Conoco Goes On A Diet

Jim Brown
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Some of the best news I have heard in year was the restructuring plans for Conoco. I have wanted to own them but the 20% stake in Russia's Lukoil was always a deal breaker. Russia has a habit of taking what it wants once they international company has nothing left to contribute.

Jim Mulva, the CEO of Conoco, powered the oil giant into an acquisition mode over the last ten years that others had difficulty matching. Nothing seemed too expensive or too difficult. It was grow at any cost.

Conoco racked up some serious debt along the way. Conoco merged with Phillips Petroleum in 2002. The combined company went into partnership with Lukoil in 2004 with Conoco taking a 20% stake. Conoco bought U.S. gas producer Burlington Resources in 2006 for $35 billion. It added a $8 billion LNG joint venture in Australia in 2008. It also owns a 9% stake in Canadian oil sands producer Syncrude and a 25% stake in the Colorado-to-Ohio Rickies Express Pipeline.

All of these acquisitions created a lot of debt and Conoco has choked on that debt over the last year when oil prices returned to the $30s and began its slow climb higher. Conoco's refining assets added to its pain in 2009 when low demand shrank crack spreads until they were negative in some cases.

Conoco appears to be throwing in the towel on its shopaholic ways and plans to accelerate its planned divestiture of non-core assets. Last fall Conoco said it was going to sell $10 billion in assets over the next two years and cut capital spending by 23% from 2008 levels. Now Conoco says it will raise $15 billion over the next two years. The funds will be used to buyback $5 billion in stock, increase its dividend +10% to 55-cents and pay down debt to a manageable ratio of 20% from its current 31% level.

The sales will decrease oil production by 100,000 bpd and shed 500 million barrels of proven reserves. Mulva said the smaller Conoco will focus more on producing oil and less on refining it. When crude prices rallied to $147 you would have thought refiners would be making a killing. It was just the opposite. High gasoline prices slowed demand and the crack spreads narrowed to losses in some cases. Then crude fell over $100 but again demand was so low that gasoline dropped al the way back to $1.25 per gallon and again refiners could not make money. All of the majors have seen the future and they don't like it. They are all shedding refining operations or closing them completely before getting caught in the next oil price rally with negative margins again.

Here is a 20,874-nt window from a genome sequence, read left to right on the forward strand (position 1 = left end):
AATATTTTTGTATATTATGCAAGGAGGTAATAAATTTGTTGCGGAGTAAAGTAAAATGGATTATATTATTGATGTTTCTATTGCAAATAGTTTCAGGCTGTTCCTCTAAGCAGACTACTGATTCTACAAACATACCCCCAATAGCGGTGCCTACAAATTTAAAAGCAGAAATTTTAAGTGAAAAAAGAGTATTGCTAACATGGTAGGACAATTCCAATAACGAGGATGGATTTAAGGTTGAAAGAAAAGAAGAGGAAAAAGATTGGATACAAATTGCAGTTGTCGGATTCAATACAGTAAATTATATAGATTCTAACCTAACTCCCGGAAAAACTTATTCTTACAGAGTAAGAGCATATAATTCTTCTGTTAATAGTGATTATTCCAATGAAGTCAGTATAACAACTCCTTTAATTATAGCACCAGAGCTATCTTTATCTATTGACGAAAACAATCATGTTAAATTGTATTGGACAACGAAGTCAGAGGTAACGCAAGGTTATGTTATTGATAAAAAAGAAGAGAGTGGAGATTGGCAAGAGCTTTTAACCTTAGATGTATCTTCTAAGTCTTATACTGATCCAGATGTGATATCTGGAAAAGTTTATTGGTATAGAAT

The best part of this deal for me is cutting its stake in Lukoil. That has been a risky bet from day one. We have seen it time and time again where Russia trumps up a reason to eject partners from the deal once the profits start rolling in and the hard development work is done. We saw Shell kicked out of the $20 billion gas project. We continue to see BP on the verge of being ejected from the BP-TNK partnership. It is the same story over and over. If Conoco dumps half of its stake it will still own 10% of Lukoil and that is still a risk of $5-$7 billion but a lot more manageable. If they get dumped they will survive. I want to see them actually sell the first 10% before I pick up a few shares. If Russia knows they are leaving it could hasten the next divorce.

I am glad to see all the integrated oils dumping refining assets. It makes them a better play for the oil they own once the prices start heading into the triple digits again. They won't be able to dump them all but they will get rid of the ones with the highest cost and in the areas of lower demand. It is cherry picking time and they will be spitting out the pits.

Jim Brown

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